Under the law [xvi], service providers are required to preserve the integrity of traffic data and subscriber information for a period of not less than six months from the date of transaction, without any necessary government order. Content data shall be similarly preserved, but only after a preservation order from law enforcement authorities – which may be valid for six months with a one-time extension of another six months. Once a copy of the transmittal document has been received by the Office of the Prosecutor, the service provider is mandated to preserve the integrity of such data until the final termination of the case, or as ordered by the Court [xvii].
This preservation order is different from a search warrant. It is issued only by law enforcement authorities, and not by a judge, and its goal is only to maintain the integrity of the data which may eventually be used as evidence in actual court proceedings. By virtue of a preservation order alone, law enforcement officers are not authorized to search through the computer data and seize the relevant information they need to pursue a criminal case. Yet it still important as it binds service providers to confidentiality. In effect, cybercriminals may not be able to quash evidence simply by changing service providers for every cybercrime they commit. This paves way for looking for people with actual personal knowledge of the wrongdoing – whether as an accomplice, a witness to the physical acts of cybercrimes, or as an offended party – without fear of losing important data.
More so, the IRR imposes civil and criminal liability on service providers under certain conditions [xviii]. Though the general rule is that one who acts as a service provider, by the mere fact of providing access, will not be liable for the cybercrimes committed through his/her service, it becomes apparent that the rules prescribe some situations wherein such service provider would be liable.
When computer data (or any statement made therein) is made, published, disseminated, or distributed, the service provider may be held criminally or civilly liable if: (1) the service provider has actual knowledge, or is aware of the facts or circumstances from which it is apparent that the making, publication, dissemination or distribution of the material is unlawful or constitutes infringement of any rights in relation to such material; and (2) the service provider knowingly receives financial benefit directly attributable to such unlawful or infringing activity.
Aiding the issuance of search warrants
From the foregoing, it would appear that law enforcement authorities may find refuge in their ability to issue confidential preservation orders directed to service providers as a solution to the difficulty in imputing personal knowledge in the issuance of a search warrant. These ISPs are required by law to maintain the integrity of the computer data even before any finding of probable cause.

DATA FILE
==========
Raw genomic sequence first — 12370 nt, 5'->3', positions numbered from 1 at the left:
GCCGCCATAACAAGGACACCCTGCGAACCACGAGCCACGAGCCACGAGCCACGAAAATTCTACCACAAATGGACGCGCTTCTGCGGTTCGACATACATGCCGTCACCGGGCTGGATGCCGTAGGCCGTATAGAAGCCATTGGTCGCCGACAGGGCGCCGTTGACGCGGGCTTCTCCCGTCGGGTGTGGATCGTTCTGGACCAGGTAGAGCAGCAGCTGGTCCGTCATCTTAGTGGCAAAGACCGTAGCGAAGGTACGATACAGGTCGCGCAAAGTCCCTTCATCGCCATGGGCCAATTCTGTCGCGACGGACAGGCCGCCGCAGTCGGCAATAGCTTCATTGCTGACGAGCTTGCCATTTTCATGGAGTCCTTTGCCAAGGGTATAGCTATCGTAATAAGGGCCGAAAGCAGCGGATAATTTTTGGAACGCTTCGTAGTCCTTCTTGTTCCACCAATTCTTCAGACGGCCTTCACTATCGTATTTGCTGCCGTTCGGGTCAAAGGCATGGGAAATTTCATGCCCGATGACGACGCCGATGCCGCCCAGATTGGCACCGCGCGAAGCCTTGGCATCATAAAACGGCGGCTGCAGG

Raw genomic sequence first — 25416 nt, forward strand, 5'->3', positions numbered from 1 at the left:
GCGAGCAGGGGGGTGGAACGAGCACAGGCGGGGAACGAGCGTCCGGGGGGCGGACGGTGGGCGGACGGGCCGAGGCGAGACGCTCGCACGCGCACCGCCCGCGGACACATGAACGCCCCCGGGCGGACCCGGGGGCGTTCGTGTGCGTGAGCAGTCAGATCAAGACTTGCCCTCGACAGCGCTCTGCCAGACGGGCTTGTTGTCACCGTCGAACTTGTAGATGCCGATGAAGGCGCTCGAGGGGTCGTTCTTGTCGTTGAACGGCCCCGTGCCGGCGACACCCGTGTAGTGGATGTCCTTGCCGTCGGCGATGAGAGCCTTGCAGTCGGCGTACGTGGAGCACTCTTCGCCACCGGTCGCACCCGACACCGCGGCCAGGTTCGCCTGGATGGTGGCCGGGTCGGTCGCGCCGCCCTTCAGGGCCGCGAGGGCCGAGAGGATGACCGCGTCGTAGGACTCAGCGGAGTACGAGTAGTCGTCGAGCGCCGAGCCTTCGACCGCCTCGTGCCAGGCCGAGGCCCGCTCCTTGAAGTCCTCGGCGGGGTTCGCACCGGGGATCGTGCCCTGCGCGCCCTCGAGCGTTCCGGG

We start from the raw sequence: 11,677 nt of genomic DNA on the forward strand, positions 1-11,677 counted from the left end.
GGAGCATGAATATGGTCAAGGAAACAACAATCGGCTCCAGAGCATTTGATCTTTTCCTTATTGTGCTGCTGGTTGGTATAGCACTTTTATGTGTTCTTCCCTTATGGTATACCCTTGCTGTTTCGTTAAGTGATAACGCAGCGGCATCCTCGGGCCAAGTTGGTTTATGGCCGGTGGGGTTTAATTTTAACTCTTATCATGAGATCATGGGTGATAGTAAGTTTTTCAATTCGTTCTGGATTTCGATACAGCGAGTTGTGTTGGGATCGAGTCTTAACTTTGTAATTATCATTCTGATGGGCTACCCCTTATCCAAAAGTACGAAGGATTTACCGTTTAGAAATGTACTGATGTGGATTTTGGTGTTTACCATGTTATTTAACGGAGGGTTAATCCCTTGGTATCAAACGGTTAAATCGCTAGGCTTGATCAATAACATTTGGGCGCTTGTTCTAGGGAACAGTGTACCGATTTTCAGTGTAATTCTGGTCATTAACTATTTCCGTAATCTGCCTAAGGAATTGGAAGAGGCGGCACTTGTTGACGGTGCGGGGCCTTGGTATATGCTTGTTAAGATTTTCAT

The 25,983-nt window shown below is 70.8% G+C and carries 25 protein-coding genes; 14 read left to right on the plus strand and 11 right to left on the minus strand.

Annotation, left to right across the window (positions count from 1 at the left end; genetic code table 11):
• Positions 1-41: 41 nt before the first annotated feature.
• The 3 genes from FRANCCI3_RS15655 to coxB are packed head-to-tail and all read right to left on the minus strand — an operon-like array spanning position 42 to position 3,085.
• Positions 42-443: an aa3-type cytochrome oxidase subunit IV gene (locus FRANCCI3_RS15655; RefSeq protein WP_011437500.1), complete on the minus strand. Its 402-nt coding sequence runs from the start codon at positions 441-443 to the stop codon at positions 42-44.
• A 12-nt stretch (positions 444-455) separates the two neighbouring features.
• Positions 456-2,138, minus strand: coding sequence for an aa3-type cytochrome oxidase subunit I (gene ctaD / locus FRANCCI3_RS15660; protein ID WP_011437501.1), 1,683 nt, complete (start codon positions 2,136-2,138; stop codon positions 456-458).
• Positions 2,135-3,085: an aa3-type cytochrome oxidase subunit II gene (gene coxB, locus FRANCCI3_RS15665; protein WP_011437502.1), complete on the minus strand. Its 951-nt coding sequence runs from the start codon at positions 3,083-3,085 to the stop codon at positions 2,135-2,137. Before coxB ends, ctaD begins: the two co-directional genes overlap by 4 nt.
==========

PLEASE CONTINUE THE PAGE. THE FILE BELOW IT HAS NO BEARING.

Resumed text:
While these orders may not exactly prevent the commission of cybercrimes, they may still aid investigators in seeking out patterns of use of suspected criminals, even across different service providers. Yet there is a seeming loophole – the law does not provide for the grounds when these orders may issue or for grounds on when service providers may refuse to comply with such orders. Given these broad powers, the preservation orders may be used as tools to uncover facts that would constitute personal knowledge. By virtue of this knowledge, there is no more obstacle to getting a search warrant with respect to cybercrimes.
[i] The Cybercrime Prevention Act of 2012 penalizes three kinds of cybercrimes — against confidentiality, integrity and availability of computer data and systems (RA 10175, Sec. 4), computer-related crimes such as computer-related forgery, computer-related fraud, and computer-related identity theft (Sec. 4. (b)), and content-related offenses such as cybersex, child pornography, unsolicited commercial communications, and libel (Sec. 4. (c)). In addition to all of these, the law also punishes all felonies covered by the RPC, if “committed by and through and with the use of information and communications technologies” (Sec. 6).
Sec. 12. Real-Time Collection of Traffic Data. — Law enforcement authorities, with due cause, shall be authorized to collect or record by technical or electronic means traffic data in real-time associated with specified communications transmitted by means of a computer system.
Traffic data refer only to the communication’s origin, destination, route, time, date, size, duration, or type of underlying service, but not content, nor identities.
All other data to be collected or seized or disclosed will require a court warrant.
Service providers are required to cooperate and assist law enforcement authorities in the collection or recording of the above-stated information.
[xi] The Court held that Sec. 12, in effect, justifies the issuance of a general warrant, which is against the Constitution. Further, the authority that Sec. 12 gives to law enforcement authorities is “too sweeping and lack restraint”
Sec. 19. Restricting or Blocking Access to Computer Data.— When a computer data is prima facie found to be in violation of the provisions of this Act, the DOJ shall issue an order to restrict or block access to such computer data.
[xiii] RA 10175, Sec. 15
[xv] RA 10175, Sec. 3. (n).